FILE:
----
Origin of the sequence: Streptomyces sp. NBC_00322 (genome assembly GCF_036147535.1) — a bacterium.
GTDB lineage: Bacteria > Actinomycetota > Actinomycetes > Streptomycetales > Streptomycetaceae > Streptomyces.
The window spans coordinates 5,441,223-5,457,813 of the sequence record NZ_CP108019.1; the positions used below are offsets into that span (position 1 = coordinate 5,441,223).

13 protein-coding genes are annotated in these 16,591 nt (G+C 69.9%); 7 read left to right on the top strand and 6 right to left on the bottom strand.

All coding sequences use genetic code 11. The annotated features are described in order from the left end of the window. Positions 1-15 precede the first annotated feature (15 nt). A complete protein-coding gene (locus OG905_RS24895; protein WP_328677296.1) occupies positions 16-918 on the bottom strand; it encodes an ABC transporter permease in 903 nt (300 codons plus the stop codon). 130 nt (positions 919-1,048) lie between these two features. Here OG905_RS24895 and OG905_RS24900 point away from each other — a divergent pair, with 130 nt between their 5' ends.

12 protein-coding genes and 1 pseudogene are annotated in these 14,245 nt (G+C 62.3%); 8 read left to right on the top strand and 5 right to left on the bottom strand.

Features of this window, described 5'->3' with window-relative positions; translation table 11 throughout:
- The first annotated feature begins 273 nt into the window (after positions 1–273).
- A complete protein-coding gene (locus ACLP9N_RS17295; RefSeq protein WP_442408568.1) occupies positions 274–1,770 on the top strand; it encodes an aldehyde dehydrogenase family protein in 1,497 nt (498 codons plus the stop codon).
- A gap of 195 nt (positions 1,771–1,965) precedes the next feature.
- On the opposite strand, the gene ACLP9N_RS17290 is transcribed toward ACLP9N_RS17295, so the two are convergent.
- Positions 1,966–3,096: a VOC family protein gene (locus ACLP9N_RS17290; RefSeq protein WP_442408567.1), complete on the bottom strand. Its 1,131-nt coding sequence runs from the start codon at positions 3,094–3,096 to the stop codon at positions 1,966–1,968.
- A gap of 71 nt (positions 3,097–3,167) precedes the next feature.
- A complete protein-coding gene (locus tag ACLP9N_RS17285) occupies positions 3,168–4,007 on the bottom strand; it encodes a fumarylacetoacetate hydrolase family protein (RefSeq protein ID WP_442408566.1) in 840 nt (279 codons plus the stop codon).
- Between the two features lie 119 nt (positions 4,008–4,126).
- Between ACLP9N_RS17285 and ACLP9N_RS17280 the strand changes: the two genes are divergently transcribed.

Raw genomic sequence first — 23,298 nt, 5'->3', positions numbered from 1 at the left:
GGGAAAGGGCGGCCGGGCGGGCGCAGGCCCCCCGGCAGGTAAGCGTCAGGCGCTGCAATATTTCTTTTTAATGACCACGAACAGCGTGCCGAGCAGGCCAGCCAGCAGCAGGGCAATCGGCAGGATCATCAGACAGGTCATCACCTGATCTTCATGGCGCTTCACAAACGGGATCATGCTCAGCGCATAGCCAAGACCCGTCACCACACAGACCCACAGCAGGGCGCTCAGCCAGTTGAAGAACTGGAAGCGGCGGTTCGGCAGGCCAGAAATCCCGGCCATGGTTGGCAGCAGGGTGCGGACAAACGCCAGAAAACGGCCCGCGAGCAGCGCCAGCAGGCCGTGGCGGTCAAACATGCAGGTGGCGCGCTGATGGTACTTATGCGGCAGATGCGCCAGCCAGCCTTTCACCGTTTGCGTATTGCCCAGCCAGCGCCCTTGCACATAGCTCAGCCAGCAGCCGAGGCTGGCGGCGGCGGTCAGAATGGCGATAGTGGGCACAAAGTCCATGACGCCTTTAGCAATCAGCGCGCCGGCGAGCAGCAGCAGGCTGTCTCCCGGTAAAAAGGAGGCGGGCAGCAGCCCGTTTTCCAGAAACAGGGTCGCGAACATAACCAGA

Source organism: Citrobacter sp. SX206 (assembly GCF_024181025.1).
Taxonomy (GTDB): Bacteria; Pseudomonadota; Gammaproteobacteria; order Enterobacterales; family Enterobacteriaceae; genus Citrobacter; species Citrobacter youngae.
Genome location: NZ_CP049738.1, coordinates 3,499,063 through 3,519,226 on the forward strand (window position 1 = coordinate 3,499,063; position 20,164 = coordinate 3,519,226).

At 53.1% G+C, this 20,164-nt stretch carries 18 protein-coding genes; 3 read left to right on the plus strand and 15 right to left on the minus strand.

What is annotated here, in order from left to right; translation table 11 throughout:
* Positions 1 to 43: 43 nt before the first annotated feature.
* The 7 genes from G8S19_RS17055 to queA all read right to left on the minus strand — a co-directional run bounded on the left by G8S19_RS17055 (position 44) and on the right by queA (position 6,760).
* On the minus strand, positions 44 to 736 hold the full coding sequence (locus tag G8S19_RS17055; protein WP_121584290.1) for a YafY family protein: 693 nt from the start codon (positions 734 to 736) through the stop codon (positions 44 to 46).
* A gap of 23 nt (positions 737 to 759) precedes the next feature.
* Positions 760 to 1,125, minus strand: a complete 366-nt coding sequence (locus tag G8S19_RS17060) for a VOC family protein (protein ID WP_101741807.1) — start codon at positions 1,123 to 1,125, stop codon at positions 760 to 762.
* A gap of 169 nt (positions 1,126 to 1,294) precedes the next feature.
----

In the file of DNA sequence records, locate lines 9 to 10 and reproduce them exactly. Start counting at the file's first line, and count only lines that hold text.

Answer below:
- A complete protein-coding gene (locus ACLP9N_RS17295; RefSeq protein WP_442408568.1) occupies positions 274–1,770 on the top strand; it encodes an aldehyde dehydrogenase family protein in 1,497 nt (498 codons plus the stop codon).
- A gap of 195 nt (positions 1,771–1,965) precedes the next feature.